******September 22 2006
[I just caught this report moments before FTW
is bringing it to you and had no time to corroborate it. If true, as Hugo Chavez laughed at President Bush from the U.N. podium
at the General Assembly, his laughter may be supported by a growing strength in Latin American ties.
All the countries
reported below to be abandoning the deadly US “school of assassins” (the SOA) are all members (or associate members)
of Mercosur, a regional trade alliance. Washington has been trying to pull Uruguay closer
by negotiating a bi-lateral trade agreement with the nation, but Venezuela has been undermining those efforts. – MK]
'School of Assassins' One Step Away From Closure?
Commentary by Willy E. Gutman
Friday September 22, 2006
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At long last, the ignominious U.S. Army School of the Americas may be breathing its
Argentina, Bolivia, Uruguay and Venezuela have stopped sending their military officers to the Spanish-language military
academy run by the CIA at Fort Benning, Geo., and funded by U.S. taxpayers. The SOA is losing four countries whose citizens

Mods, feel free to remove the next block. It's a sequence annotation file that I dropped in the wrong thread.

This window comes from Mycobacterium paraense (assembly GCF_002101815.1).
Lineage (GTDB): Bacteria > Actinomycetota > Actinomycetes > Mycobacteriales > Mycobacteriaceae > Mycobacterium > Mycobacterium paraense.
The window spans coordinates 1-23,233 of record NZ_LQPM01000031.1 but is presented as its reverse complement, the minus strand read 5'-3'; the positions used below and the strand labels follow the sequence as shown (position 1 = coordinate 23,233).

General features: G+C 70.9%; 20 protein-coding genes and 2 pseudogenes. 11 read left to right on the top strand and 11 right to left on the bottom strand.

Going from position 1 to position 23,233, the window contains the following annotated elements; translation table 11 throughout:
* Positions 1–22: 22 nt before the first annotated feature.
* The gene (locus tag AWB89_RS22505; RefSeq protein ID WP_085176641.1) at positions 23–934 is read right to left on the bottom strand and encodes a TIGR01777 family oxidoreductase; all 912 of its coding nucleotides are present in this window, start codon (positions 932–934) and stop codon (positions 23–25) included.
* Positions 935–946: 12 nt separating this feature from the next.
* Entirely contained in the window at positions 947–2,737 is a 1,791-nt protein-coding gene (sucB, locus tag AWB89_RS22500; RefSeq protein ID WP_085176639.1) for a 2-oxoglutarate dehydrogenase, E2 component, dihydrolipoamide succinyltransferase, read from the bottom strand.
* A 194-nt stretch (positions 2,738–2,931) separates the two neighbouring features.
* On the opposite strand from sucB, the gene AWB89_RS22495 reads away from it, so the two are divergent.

endured some of its bloodiest teachings. More withdrawals are on the way.
Brazil, Chile, Ecuador and Peru may be next to pull out of an institution that has
embarrassed the U.S. government and mortified principled Americans for more than half a century.
At home, efforts are being
exerted to bring the SOA's bloody history to an end. Introduced by Rep. James McGovern, D-Mass., an amendment to the Foreign
Operations appropriations bill proposes the elimination of all funding for the school.
Born in Panama in 1948 and now billeted at Fort Benning, near Columbus, Geo., the
SOA closed in December 2001 and reopened a month later, unchanged but now pompously renamed "Western Hemispheric Institute
for Security Cooperation."
"It was like perfuming it in a toxic dump," said Roy Bourgois, who heads SOA Watch.
the last 60 years, 62,000 military personnel from 18 Latin American and Caribbean basin nations graduated from the SOA, among
them some of the most ruthless despots and human rights violators. The U.S. whitewashed their crimes by describing them as